Their names were everywhere: on the Quidditch Prizes, in the whispers echoing across hallways, on the frames in the Trophy Room; the golden students of Hogwarts’s 2020 – Calvin Brown, Scorpius Malfoy, Charles Ackroyd, Irene Danvers, George Hurley, Dorian Stanford, Scott Hensley and  Anielle Prescott. There wasn’t a single person in the entire school who hadn’t heard of them, who hadn’t wondered…who hadn’t dreamt of being just like them, a small part of their fabulous world. It seemed as though life had given them everything.

They were the bright, charismatic leaders of the little world inside the Hogwarts walls. The aura of mystery surrounding them only made them more attractive in the end – it offered them the power to keep everyone guessing. You’re nobody until you’re talked about – and everyone talked about them. The rumors spread like wildfire, but they were never confirmed or denied. The truth was that, no matter how much the world liked to pretend things were different, their secrets were far too well kept.

They were inseparable, and seemingly impassive to the allusive guessing surrounding them. Their answers were always ambiguous, their smiles always only half genuine…their eyes held more secrets than the world could possibly imagine. It was entertaining for them to sometimes pretend they were ordinary students – they came to meals and did their homework just like everybody else. But in truth, they were far from ordinary. They always excelled in everything, and they were all too aware of just how brightly they shone and stood out from the crowd.

They were a group of extraordinarily gifted students, most of them Slytherins but there were some exceptions – like Anielle. They spent most of their time together, away from the world, keeping their secrets safe. Their grace and poise and dignified attitude were either natural or practiced very carefully. They seemed almost inhuman to the rest of the world, for they were perfect in every way. They made no mistakes – even the word was foreign to them.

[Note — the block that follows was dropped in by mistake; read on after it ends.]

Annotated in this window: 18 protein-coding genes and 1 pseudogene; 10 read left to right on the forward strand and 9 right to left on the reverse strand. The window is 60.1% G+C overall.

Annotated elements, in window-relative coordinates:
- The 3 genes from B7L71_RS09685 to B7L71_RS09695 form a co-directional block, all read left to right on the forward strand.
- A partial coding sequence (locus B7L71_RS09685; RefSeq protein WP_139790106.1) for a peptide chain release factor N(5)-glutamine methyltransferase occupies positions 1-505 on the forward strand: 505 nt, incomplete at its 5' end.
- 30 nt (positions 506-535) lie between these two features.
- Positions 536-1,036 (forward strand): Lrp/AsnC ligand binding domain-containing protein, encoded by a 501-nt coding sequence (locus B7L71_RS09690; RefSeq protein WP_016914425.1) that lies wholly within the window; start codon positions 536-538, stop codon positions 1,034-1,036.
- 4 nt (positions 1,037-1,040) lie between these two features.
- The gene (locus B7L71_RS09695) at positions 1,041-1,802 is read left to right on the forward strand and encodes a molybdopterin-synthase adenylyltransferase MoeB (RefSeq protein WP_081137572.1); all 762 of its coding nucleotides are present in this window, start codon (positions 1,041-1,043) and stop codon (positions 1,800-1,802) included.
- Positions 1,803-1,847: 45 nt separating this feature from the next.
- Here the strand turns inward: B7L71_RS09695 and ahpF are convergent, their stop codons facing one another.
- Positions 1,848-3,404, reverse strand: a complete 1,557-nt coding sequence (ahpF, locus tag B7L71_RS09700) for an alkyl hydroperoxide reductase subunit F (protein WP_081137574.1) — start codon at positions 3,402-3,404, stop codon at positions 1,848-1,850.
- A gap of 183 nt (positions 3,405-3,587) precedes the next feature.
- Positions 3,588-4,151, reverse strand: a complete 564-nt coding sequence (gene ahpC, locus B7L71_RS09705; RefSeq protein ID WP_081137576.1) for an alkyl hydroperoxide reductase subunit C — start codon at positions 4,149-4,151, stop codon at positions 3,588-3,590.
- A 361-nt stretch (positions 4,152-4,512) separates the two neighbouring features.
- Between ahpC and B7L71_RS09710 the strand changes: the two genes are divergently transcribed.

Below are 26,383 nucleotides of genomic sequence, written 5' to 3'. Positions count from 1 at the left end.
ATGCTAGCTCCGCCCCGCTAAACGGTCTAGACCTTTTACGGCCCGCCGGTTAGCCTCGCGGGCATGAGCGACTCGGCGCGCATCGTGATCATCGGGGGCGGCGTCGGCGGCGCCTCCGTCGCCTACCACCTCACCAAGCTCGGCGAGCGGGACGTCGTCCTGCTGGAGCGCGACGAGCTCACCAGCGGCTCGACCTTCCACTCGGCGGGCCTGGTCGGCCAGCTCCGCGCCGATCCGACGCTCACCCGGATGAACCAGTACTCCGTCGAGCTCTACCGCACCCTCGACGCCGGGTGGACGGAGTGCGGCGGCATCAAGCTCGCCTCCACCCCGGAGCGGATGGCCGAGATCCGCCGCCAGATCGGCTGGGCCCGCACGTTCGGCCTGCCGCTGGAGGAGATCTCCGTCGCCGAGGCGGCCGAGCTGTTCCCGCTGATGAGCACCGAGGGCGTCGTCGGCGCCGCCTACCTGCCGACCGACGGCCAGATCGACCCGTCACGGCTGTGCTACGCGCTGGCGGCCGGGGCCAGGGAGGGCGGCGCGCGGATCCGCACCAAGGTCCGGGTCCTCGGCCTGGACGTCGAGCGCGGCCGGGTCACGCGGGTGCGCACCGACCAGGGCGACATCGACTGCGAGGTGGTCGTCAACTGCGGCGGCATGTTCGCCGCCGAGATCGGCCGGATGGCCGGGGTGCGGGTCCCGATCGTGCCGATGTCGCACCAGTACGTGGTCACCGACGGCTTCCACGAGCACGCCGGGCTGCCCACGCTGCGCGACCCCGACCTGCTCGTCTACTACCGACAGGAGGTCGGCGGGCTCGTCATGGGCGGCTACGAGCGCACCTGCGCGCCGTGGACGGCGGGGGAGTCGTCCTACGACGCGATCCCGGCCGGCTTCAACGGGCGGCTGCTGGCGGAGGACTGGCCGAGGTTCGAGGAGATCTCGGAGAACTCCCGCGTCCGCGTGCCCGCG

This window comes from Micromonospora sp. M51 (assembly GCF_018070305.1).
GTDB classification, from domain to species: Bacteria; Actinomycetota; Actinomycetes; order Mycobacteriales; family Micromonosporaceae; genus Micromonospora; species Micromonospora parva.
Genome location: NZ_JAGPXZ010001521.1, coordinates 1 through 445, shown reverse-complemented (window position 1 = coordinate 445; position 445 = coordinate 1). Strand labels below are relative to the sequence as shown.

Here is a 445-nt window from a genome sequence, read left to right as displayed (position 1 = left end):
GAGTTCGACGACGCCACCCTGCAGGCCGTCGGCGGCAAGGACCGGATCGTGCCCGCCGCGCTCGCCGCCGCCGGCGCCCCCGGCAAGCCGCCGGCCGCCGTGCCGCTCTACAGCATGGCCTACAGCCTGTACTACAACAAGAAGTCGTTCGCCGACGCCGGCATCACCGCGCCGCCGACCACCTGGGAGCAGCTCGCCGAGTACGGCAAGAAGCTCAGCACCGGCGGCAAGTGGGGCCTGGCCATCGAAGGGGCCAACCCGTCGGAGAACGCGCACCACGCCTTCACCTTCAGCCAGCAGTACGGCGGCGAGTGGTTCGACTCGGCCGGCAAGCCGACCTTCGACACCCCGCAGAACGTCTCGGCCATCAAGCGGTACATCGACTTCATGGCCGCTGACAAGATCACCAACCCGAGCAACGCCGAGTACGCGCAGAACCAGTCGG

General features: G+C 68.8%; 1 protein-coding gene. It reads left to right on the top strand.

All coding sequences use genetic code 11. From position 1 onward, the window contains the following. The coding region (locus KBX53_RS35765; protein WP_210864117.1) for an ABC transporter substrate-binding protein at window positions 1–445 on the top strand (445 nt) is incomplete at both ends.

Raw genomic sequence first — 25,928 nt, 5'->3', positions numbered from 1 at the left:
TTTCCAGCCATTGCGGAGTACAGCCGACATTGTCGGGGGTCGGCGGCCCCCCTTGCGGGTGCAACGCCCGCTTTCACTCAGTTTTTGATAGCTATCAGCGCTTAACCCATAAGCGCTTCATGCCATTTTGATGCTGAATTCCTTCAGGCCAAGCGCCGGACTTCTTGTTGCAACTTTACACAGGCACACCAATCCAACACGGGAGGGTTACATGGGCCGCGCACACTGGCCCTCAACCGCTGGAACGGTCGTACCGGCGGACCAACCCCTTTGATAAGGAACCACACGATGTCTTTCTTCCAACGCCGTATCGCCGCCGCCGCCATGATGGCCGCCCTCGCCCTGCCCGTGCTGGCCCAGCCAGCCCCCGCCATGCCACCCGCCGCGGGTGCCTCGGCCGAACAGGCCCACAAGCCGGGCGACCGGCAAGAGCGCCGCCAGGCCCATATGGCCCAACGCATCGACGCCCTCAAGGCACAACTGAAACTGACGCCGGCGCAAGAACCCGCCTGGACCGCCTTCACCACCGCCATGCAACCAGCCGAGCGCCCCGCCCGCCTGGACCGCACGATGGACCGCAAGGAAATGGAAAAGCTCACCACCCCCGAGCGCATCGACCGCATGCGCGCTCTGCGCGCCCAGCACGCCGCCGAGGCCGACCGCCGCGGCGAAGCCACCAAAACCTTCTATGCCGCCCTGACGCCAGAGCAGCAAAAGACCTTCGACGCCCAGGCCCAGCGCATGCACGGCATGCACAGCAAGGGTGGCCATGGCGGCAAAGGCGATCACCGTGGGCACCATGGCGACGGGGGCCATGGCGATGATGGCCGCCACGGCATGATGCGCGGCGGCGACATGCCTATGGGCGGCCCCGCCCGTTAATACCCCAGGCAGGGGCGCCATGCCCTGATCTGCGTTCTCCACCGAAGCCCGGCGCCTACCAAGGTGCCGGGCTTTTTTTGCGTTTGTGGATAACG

They wore a simple band on their wrist, apparently a mere token of affective significance. But for someone who wasn’t completely ignorant, the silver band was nothing of that sort; it was the mark that set them apart from the crowd, a mark that commanded the world to bow before them in admiration. They walked the halls and everyone stood aside to make room for them. That was the way things were – they were the gods of our little world, the golden idols of a generation. They called themselves “The Circle”; impenetrable and closed to the prying eyes of the crowd.

So, while Anielle Prescott was partying with her friends the previous night, basking in the glory of being one of God’s favorites, I was in the Common Room, studying for Transfiguration. I got an A, she got an O – so much for justice in the world, I suppose.

The bell signaled the end of class and, as always, the students stood up and waited for Anielle to leave the class. She was always the first one to walk out, of course – no one would’ve dared to walk out before her, and leave her waiting at the door. Admiring glances followed her out, and I sighed. I wondered once again, much like I always did, what it must’ve felt like – to be a part of their world.

What was it like, to be universally loved? What was it like to have everyone know your name? What was it like to step out of anonymity, and for once just be someone to the world? I would never find out, of course. I hated to admit just how much I envied Anielle Prescott and her friends; how much I wished to be like Calvin Brown or Scorpius Malfoy for one day. Sometimes, I had the craziest dreams. I dreamt of being a part of the Circle, and walking on the corridors with them; having people look at me – actually look and talk about me. I longed to be a part of the world, I screamed for someone to notice my presence. I just wanted to exist – was it so much to ask?

My life was as boring as it could get. Everything was routine by now – get up, take a shower, have breakfast, go to classes, study in the library, go to lunch, do homework, go to dinner, read a book, go to sleep, only to wake up again and repeat my well-practiced schedule over and over and over again. Nothing was different, except for the weather. Seasons changed, the world grew up around me, yet I remained the same. I was a constant in a world of ever-changing variables.